Lev Grossman, who wrote the TIME's uneven, ten-year piece on Columbine "The Meaning Of Murder," also penned TIME's story on its Person of the Year 2006: You. "You" meaning the bloggers and other Internet posters "For seizing the reins of the global media, for founding and framing the new digital democracy, for working for nothing and beating the pros at their own game," Grossman explained. But many of those who blogged about Columbine on the ten-year may not have read Grossman's article.
Aberdeen, South Dakota resident David Newquist was typical. He says his blog, "Northern Valley Beacon," is "news notes, and observations...with special attention to reviewing the performance of the media-old and new." On October 18, 2009 he praised an essay in O: The Oprah Magazine by Susan Klebold, Columbine killer Dylan Klebold's mother. The essay, published nearly six months after the ten-year, garnered national attention. In a blog entry titled "Thank you, Susan Klebold" Newquist writes, "I am sure that it [the essay] will be maligned by the malice-minded, but for those who earnestly want to solve problems, the essay provides a basis for new understanding."
Actually, even Susan Klebold would disagree with that statement. The title of her essay was, "I Will Never Know Why." The only revelation was an indication she had met with an undisclosed number of victims' parents: "On a few occasions I was contacted by the parents of some of the children killed at the school. These courageous individuals asked to meet privately so we could talk. Their compassion helped me survive." If those three sentences were the basis of a "new understanding," Newquist did not show it. And he took the same unknowledgeable tact when writing about the rest of Klebold's essay. An Op-Ed I wrote for the Denver Post noted that the Klebold essay was sad not only for the lack of new revelations, but for not addressing "two of the most compelling and troubling statements the Klebolds have ever made about their son (statements that in both instances were also recanted)." I added, "Some of the stories Klebold told [in the essay] are eerily similar to others that already have been reported. For example, Klebold tells of how Dylan's voice 'sounded sharp' when he said goodbye the morning of the shootings, which has been widely recounted. And Klebold talks of a survey indicating that '83 percent of respondents said that the parents' failure to teach Dylan and Eric proper values played a major part in the Columbine killings.'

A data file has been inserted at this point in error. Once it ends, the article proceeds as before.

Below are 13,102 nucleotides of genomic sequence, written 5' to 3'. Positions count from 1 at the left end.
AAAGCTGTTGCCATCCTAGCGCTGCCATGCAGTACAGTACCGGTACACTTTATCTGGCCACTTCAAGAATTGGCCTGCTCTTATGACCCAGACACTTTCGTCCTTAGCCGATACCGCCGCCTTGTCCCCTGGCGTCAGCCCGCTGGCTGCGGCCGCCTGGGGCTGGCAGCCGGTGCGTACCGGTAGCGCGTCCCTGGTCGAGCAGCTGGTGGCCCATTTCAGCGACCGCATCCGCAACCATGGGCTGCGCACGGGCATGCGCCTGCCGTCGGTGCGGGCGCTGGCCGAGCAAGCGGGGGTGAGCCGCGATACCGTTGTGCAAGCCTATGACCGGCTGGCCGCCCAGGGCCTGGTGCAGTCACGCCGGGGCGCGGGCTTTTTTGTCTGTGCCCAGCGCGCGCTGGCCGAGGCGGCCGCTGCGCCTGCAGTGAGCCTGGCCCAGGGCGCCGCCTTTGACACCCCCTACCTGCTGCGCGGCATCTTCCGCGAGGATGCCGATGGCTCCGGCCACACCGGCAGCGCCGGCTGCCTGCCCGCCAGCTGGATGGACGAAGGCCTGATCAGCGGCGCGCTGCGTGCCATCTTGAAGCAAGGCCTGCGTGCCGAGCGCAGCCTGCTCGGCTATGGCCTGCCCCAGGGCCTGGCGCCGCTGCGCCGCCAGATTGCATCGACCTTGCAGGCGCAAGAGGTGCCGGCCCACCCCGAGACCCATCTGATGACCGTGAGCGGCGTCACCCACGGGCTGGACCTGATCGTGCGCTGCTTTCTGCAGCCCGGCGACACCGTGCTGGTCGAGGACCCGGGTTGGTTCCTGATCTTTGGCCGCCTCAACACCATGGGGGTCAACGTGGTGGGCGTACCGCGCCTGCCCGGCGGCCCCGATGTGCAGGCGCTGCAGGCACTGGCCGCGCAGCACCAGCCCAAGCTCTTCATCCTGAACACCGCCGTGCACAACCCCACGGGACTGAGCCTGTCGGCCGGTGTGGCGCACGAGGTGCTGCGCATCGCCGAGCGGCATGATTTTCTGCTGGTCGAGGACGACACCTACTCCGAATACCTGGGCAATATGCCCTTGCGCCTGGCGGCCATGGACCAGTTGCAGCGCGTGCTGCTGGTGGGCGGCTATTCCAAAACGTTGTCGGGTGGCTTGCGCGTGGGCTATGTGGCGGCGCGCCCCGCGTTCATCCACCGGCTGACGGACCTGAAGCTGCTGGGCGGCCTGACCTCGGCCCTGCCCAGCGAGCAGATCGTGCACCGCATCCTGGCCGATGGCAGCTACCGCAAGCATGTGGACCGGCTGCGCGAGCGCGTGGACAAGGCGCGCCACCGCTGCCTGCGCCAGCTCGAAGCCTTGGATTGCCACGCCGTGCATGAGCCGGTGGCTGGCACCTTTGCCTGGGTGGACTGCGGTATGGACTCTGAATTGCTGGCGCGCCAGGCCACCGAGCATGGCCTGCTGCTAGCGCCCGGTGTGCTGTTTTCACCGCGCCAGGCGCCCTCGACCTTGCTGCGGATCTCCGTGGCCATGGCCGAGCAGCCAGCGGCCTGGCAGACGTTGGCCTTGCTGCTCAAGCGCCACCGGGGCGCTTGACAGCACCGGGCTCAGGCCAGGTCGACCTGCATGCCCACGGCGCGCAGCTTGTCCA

"Yet in 2004, New York Times columnist David Brooks wrote a small piece after speaking with the Klebolds and noted, '(Dylan's father) Tom had in front of him the poll results, news stories and documents showing that 83 percent of Americans had believed the parents were partly to blame.'"
The blogger "Must Read Faster" is Melissa Caldwell of Anniston, Alabama. "I'm a wife, a mother, and an avid lover of books!" she writes. "I love to read and love to talk about what I'm reading!" Which is, of course, great. But she notes that in reading about Columbine on the ten-year anniversary, "I was shocked to find out that police and teachers had had not just subtle hints but HUGE arrows pointing to these two guys way in advance! This tragedy could have been prevented if only things had been run a little better. If people had only listened and recognized the signs of mental illness these two were suffering from. It wasn't as if they had hid it very well either...they slipped up and revealed some of their plans almost a year or so before the shootings took place! Teachers, the police and even their parents had chances to act, but none did."
Arguably all true (although the parents' roles may be more open to debate). Caldwell's reaction on the ten-year is typical, yet uninformed. Our knowledge of those things had been true for years given the ongoing revelations surrounding the police investigation.
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